#1 Shipped 10/1/08
#9 Shipped 11/4/08
#11 Shipped 11/4/08
#34 Shipped 11/12/08
#35 Shipped 11/12/08
#36 Shipped 11/12/08
#48 Shipped 11/20/08
#52 Shipped 11/20/08
#53 Shipped 11/23/08
#55 Shipped 11/20/08

And skipping ahead:

#765 was shipped Feb 11, 1909
#799 was shipped 7 days later on Feb 18, 1909
#809 was shipped Feb 13, 1909 5 days before #799.

And the shipping documents also show that, see page 478 of Bruce’s book “The Model T Ford” he shares:

#1244 was shipped Mar 8;
#1245 was shipped five days earlier on Mar 3;
#1250 was shipped Mar 6;
And for the numbers not listed we don't know when they were shipped. Because of the small numbers produced, they are probably close to the time the engine was ready. But what if an engine needed some addition "rework?" And there is always the "human error" factor.
#292 Shipped 12/30/08
#292 Shipped 1/13/09
Did they ship the same car twice? Did two cars have the same serial number? Did the person write down the number incorrectly? And if you did have car 292 which date and original delivery destination would you claim?

5. If the actual shipping documents can ever be located for #2 through 1117 (they might be there some where see Trent’s “A visit to the Stacks” at: http://oz.plymouth.edu/~trentb/HFMGVStacks/Stacks.html there is still much to be looked at and if they are misfiled – with the V-8 stuff – maybe they survived and just need to be found – or maybe they did not) they might unlock some but not all of your question. They often indicated when the first of something and last of something happened. But you would still have to guess at the overlap. The following is an example from Bruce’s book page 480. Again note they are out of serial number order and the old style engines would have been built/shipped in between those dates and probably a little after that date also:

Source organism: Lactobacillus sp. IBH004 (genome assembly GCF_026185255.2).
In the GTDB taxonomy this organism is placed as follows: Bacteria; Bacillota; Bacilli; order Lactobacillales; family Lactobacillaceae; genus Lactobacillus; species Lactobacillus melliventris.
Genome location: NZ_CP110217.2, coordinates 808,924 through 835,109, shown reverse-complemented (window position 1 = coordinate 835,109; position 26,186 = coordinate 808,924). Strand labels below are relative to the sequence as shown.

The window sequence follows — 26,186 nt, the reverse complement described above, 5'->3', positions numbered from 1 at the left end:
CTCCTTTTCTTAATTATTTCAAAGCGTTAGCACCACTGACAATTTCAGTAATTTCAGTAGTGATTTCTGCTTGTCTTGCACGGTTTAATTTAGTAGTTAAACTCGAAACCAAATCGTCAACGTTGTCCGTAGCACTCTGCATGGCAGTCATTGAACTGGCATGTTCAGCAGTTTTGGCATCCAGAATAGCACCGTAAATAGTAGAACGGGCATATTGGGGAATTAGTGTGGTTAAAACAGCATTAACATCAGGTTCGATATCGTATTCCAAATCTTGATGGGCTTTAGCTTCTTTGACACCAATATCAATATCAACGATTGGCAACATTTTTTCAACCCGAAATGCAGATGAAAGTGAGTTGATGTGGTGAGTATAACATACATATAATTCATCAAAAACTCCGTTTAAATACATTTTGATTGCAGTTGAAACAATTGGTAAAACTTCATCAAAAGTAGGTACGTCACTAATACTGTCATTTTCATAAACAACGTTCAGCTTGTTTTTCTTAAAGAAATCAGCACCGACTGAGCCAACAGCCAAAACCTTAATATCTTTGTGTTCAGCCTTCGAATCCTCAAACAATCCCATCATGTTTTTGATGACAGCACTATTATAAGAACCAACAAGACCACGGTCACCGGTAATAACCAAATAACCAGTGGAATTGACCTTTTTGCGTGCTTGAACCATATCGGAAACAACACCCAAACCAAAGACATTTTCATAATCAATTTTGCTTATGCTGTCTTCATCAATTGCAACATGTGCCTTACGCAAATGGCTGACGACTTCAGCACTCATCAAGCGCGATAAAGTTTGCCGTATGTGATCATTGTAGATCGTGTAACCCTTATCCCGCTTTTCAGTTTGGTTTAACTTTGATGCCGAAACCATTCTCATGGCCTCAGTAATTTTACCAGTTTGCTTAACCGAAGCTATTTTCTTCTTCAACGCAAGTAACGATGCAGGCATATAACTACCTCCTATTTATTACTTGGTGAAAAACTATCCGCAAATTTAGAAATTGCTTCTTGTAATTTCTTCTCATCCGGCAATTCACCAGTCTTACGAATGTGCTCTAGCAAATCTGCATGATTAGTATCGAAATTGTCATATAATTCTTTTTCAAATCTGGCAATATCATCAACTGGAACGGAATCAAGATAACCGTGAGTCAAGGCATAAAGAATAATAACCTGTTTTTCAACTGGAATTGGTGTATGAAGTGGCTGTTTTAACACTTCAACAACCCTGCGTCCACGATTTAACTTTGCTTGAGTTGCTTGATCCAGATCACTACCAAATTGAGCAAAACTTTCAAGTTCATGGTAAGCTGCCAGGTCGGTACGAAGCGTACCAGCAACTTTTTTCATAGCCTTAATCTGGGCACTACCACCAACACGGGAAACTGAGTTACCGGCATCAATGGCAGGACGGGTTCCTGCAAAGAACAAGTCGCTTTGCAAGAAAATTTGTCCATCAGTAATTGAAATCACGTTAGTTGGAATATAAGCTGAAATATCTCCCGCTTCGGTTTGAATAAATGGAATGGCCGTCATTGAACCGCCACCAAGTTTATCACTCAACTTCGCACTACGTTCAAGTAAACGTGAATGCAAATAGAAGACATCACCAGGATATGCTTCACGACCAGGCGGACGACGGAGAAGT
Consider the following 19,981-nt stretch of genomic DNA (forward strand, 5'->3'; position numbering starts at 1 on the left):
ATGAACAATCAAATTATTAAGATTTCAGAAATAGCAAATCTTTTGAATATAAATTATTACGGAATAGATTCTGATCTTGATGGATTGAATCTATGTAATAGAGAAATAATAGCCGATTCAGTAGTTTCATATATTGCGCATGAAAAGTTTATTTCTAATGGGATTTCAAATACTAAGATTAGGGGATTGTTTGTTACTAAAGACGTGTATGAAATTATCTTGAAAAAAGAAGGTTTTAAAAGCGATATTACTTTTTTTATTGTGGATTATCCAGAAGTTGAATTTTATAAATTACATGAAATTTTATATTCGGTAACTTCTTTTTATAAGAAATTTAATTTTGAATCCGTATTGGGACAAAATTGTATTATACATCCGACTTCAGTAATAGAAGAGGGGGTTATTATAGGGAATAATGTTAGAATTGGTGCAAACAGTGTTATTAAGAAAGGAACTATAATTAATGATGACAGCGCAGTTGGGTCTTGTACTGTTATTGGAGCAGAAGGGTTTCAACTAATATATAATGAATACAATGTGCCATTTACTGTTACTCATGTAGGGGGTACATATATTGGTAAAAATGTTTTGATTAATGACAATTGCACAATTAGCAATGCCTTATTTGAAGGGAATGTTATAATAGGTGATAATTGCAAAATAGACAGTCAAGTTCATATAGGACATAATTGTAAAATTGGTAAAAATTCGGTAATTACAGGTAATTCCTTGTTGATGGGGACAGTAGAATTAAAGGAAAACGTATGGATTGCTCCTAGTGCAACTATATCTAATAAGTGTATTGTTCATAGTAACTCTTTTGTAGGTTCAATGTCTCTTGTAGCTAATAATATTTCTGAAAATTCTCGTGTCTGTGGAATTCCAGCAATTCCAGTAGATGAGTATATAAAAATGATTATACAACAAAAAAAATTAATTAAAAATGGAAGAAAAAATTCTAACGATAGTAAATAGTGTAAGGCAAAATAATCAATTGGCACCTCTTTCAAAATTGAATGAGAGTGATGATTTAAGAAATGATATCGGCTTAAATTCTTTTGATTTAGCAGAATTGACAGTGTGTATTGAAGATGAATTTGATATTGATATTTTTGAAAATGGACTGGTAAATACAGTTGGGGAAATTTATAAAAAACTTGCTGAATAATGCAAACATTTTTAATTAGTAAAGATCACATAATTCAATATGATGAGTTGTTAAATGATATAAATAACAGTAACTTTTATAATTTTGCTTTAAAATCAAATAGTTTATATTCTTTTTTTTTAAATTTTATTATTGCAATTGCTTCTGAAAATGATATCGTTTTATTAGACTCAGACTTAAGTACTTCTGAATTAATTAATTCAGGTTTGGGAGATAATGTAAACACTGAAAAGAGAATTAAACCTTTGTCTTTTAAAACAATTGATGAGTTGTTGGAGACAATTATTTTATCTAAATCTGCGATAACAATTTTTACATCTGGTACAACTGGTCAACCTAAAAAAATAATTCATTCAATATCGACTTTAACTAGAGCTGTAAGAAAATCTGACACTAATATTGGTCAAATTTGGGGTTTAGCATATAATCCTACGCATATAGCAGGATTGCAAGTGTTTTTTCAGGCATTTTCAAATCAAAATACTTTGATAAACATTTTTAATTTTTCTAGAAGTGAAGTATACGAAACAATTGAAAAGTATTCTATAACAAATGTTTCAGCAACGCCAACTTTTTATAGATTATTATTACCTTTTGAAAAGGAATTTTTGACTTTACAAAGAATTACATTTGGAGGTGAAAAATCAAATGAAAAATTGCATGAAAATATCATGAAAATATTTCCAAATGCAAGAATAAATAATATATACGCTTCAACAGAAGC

#2,488 shipped Apr 22 was listed as the first thermo-syphon engine
#2,455 shipped May 1 listed as the second thermo-syphon engine and on the next page
#2,456 shipped May 5 as the 3rd Thermo-syphon engine
Note they did not indicate the last old style water pump engine in this list (or I missed it – there goes that human error again).

Respectfully submitted,

Hap 1915 Model T Touring cut off and made into a pickup truck and 1907 Model S Ford Runabout in South Carolina


Top of pagePrevious messageNext messageBottom of page Link to this message  By Arnie on Tuesday, March 11, 2008 - 07:53 pm:

Hap:

Yes, you are correct the number was #337. I had on my brain the vehicle shown on the cover of the Model T Ford Restoration Handbook. I believe it was mentioned recently on this forum that vehicle #839 was on the cover of that handbook.

You bring up a good point with regards to engine assembly. Would Henry call an engine assembly one with or with out the oil pan? If the oil pan was included would the transmission and hogs head also be installed? My guess, and only a guess, would be that the engine assembly would be complete with transmisson ready to install into the vehicle. Perhaps someone has pictures of assembled engines at the factory which would give us an answer on that question.